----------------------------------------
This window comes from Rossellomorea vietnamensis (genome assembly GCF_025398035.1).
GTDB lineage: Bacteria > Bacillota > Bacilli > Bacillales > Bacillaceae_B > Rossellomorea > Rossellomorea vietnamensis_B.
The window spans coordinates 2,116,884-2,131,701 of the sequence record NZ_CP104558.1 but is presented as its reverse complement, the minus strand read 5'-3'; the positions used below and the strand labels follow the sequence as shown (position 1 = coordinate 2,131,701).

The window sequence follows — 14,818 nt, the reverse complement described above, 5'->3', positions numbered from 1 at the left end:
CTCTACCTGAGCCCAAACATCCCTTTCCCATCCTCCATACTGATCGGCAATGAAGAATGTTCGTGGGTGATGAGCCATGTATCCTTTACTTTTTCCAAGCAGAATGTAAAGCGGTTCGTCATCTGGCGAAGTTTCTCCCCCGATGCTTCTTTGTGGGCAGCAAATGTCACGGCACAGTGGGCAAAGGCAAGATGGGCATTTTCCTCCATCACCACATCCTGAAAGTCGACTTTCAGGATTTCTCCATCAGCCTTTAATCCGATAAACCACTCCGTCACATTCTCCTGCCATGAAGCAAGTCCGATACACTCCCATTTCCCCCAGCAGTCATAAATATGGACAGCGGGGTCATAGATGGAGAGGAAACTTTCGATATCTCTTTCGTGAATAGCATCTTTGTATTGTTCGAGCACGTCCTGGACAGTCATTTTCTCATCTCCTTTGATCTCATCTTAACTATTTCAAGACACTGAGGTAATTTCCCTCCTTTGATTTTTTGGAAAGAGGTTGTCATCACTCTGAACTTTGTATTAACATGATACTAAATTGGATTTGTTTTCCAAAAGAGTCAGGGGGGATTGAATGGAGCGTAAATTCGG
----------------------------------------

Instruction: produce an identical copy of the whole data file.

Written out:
This window comes from Rossellomorea vietnamensis (genome assembly GCF_025398035.1).
GTDB lineage: Bacteria > Bacillota > Bacilli > Bacillales > Bacillaceae_B > Rossellomorea > Rossellomorea vietnamensis_B.
The window spans coordinates 2,116,884-2,131,701 of the sequence record NZ_CP104558.1 but is presented as its reverse complement, the minus strand read 5'-3'; the positions used below and the strand labels follow the sequence as shown (position 1 = coordinate 2,131,701).

The window sequence follows — 14,818 nt, the reverse complement described above, 5'->3', positions numbered from 1 at the left end:
CTCTACCTGAGCCCAAACATCCCTTTCCCATCCTCCATACTGATCGGCAATGAAGAATGTTCGTGGGTGATGAGCCATGTATCCTTTACTTTTTCCAAGCAGAATGTAAAGCGGTTCGTCATCTGGCGAAGTTTCTCCCCCGATGCTTCTTTGTGGGCAGCAAATGTCACGGCACAGTGGGCAAAGGCAAGATGGGCATTTTCCTCCATCACCACATCCTGAAAGTCGACTTTCAGGATTTCTCCATCAGCCTTTAATCCGATAAACCACTCCGTCACATTCTCCTGCCATGAAGCAAGTCCGATACACTCCCATTTCCCCCAGCAGTCATAAATATGGACAGCGGGGTCATAGATGGAGAGGAAACTTTCGATATCTCTTTCGTGAATAGCATCTTTGTATTGTTCGAGCACGTCCTGGACAGTCATTTTCTCATCTCCTTTGATCTCATCTTAACTATTTCAAGACACTGAGGTAATTTCCCTCCTTTGATTTTTTGGAAAGAGGTTGTCATCACTCTGAACTTTGTATTAACATGATACTAAATTGGATTTGTTTTCCAAAAGAGTCAGGGGGGATTGAATGGAGCGTAAATTCGG